Civil Liberties

Law Student Calls Out Cops Trying to Ticket Him for Playing 'Fuck Tha Police'—So They Find Other Reasons to Ticket Him, Obviously


Yesterday I blogged about Amy Barnes, a Georgia woman awarded $100,000 in a settlement with cops who arrested her for shouting "fuck the police" at them. Today, another tale of cops who can't take that particular criticism—even when it merely happens to be coming from the radio of a nearby car. But the ending in this case (so far) isn't nearly so happy.


Cesar Baldelomar, 26, was driving to his parents' home in Hialeah, Florida, on Thanksgiving morning when he pulled up at a stoplight near where Hialeah Police Officer Harold Garzon was standing. Garzon was filling out paperwork from a traffic accident, according to Miami alt-weekly the Miami New Times. Baldelomar had his radio turned up loudly, and while at the stoplight the N.W.A. classic "Fuck Tha Police" came on the air. 

"Really?" Garzon said to Baldelomar through his open car window. "You're really playing that song? Pull over."

Garzon is a buzzcutted cop with sleeve tattoos and sunglasses. He's also a 17-year veteran with 16 internal affairs cases against him, according to records. (It's unclear how many were sustained; Hialeah PD didn't respond to New Times' requests for comment.)

But Baldelomar is no Hialeah bro. He's a double Harvard graduate now studying law at Florida International University. So when Garzon told him it was illegal to play loud music within 25 feet of another person, Baldelomar called bullshit. "In 2012 the state supreme court struck down any law banning loud music," he says. "I knew that because it was a case I had actually studied in law school."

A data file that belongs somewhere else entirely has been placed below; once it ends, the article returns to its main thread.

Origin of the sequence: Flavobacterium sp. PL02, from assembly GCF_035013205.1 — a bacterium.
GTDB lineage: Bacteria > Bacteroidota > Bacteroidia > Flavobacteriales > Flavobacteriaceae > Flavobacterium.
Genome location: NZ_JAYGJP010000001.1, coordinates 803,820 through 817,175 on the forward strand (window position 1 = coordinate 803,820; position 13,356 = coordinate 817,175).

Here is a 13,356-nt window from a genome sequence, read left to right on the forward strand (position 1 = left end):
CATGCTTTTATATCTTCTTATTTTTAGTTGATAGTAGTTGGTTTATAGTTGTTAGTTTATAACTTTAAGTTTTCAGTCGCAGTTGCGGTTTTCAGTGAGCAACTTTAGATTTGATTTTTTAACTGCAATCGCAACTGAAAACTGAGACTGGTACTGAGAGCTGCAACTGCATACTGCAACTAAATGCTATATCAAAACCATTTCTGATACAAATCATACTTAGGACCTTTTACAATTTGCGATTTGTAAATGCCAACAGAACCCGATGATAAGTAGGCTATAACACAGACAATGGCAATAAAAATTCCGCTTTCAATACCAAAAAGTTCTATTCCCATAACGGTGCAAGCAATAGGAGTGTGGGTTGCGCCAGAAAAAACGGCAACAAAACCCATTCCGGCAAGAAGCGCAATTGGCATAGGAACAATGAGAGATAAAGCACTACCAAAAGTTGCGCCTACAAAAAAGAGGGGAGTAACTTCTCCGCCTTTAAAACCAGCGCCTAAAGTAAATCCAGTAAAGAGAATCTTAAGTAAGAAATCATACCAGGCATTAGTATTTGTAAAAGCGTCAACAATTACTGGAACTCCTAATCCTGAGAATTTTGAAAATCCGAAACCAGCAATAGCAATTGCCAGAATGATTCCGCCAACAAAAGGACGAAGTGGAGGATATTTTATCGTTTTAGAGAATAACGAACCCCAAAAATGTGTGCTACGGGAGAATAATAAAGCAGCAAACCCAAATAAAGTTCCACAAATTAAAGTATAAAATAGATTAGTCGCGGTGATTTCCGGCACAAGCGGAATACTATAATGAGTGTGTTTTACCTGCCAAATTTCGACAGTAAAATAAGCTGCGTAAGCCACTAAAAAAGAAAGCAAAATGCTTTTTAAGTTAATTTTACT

Garzon grew angry, though, when Baldelomar told him that fact. He called over two other cops and then demanded proof of insurance. Baldelomar pulled up his info on his phone, but Garzon waved it off, saying, "It's got to be paper." (It doesn't. Florida changed the law a year ago.)

This didn't stop Garzon from writing Baldelomar three tickets: one for the insurance (non)violation, one for not wearing a seat belt, and one for having an out-of-state license plate while a resident of Florida. Baldelomar maintains that he was wearing his seat belt, and he doesn't have a Florida license plate because he is still legally a resident of Massachusetts. 

Baldelomar told the New Times he plans to fight the violations in court; hopefully a judge will throw them out as quickly as the judge did in Barnes' case. Baldelomar also said he plans to file a complaint against Garzon. 

"I'm educated. I know my rights. And I speak English, so I can fight this," he points out. "But what about when this happens to someone who's not so lucky? Policing has to change in this country."

In other words…

* The headline of this article originally described Baldelomar as a Harvard law grad; he got his undergraduate degree from Harvard and is now studying law at Florida International University.